• Atlanta airport tells passengers to arrive 3 hours early to clear security

    By: Nicole Carr

    Updated:

    ATLANTA - Lines are moving a lot faster at the world's busiest airport, but that wasn't the case for travelers earlier Monday.

    [PHOTOS: Long lines at Hartsfield-Jackson Atlanta International Airport]

    Some passengers complained of wait times lasting several hours, with lines stretching from security through the atrium and baggage claim most of the morning.

    Airport officials are now warning passengers to arrive at least three hours early to get through security. 

    With the partial government shutdown, TSA workers are currently not getting paid, but no officials would attribute the delays to the government shutdown, currently in its 24th day. Hundreds of federal workers missed their first paycheck on Friday.

    "This morning we saw our normal rush of the thousands of passengers who were screening on through, plus we think there may have been a few call outs. You'll have to talk to TSA about potential call outs but the combination of the two led to longer than normal lines," airport spokesperson Andrew Gobeil told Channel 2's Nicole Carr.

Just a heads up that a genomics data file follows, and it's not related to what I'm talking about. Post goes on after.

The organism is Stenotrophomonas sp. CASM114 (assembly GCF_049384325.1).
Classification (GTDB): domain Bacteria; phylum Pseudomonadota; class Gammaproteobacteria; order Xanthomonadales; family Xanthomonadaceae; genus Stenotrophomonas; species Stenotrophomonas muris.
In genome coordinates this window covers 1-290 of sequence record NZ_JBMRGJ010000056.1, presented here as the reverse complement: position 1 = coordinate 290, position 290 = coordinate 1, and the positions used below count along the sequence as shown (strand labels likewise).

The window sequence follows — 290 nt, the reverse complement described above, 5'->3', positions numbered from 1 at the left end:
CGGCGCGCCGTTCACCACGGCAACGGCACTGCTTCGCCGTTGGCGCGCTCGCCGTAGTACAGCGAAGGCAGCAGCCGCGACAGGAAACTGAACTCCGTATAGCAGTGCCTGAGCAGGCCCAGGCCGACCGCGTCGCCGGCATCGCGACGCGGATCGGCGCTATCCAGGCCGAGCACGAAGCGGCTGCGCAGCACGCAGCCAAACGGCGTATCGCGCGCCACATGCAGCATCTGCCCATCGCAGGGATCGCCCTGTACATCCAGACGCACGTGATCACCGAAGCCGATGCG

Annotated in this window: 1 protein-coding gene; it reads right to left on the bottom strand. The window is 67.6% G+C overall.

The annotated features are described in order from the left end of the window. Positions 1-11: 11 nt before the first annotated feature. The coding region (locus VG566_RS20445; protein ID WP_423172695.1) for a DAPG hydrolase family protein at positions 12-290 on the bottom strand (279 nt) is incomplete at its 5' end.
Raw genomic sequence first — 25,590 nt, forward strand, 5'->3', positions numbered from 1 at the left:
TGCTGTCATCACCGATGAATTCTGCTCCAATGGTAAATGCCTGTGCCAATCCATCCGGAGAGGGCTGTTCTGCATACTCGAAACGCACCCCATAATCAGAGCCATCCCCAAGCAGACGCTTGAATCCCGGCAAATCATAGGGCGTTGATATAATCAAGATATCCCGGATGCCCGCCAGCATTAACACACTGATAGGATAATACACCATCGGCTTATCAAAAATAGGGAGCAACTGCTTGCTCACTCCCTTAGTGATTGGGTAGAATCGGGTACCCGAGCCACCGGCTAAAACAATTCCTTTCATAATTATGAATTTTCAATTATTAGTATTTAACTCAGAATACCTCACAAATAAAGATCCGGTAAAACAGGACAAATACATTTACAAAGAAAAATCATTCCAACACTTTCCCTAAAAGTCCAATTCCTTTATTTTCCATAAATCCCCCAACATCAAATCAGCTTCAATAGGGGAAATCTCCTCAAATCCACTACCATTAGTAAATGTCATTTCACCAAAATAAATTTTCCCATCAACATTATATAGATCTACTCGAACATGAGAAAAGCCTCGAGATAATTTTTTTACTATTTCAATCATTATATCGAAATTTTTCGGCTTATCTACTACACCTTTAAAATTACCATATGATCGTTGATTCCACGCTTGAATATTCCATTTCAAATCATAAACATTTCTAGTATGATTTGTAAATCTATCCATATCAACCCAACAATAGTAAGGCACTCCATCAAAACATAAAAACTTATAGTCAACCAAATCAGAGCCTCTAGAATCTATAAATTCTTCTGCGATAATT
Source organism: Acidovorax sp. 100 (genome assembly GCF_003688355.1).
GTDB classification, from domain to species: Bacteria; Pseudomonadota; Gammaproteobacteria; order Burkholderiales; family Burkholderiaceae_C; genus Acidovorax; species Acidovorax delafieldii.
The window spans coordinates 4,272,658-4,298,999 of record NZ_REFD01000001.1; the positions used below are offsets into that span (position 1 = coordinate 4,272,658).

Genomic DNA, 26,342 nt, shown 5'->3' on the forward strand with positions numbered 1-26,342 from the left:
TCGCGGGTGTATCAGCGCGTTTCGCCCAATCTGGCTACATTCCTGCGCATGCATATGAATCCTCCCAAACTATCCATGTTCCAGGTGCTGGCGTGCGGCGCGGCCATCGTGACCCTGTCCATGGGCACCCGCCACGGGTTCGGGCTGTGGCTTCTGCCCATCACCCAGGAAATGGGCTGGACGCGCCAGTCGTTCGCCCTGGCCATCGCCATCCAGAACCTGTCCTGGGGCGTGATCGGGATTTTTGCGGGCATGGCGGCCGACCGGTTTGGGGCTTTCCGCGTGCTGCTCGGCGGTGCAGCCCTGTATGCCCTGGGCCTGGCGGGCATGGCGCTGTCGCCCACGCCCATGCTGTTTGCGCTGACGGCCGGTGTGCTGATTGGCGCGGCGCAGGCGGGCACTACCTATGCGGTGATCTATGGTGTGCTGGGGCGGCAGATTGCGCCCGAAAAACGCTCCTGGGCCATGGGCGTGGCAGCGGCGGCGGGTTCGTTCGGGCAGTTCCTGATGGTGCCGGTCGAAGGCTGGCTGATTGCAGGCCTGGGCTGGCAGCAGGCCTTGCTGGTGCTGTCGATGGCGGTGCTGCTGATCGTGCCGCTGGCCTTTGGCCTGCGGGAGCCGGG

Carr followed developments throughout the day at Hartsfield-Jackson, where air traffic controllers spoke personally with passengers.

    "The message isn't 'Hey, this might happen.' It's real. The shutdown's gotta end. It's no longer a political issue now. It's a human issue," controller Dan McCade told Carr.

    As the morning went on, lines improved slightly, but wait times were still more than an hour, according to people in line.

    When asked about the issues on Twitter, the Atlanta airport directed travelers to contact the Transportation Safety Administration about the lines.

    A TSA official tweeted that they are exercising a contingency plan.

    Carr reached out to several airlines, who reported minimal rebookings but encouraged passengers to continue arriving as early as possible. 

    Delta also responded to customers, telling them they are working with the TSA and the Department of Homeland Security to help "minimize potential impact."

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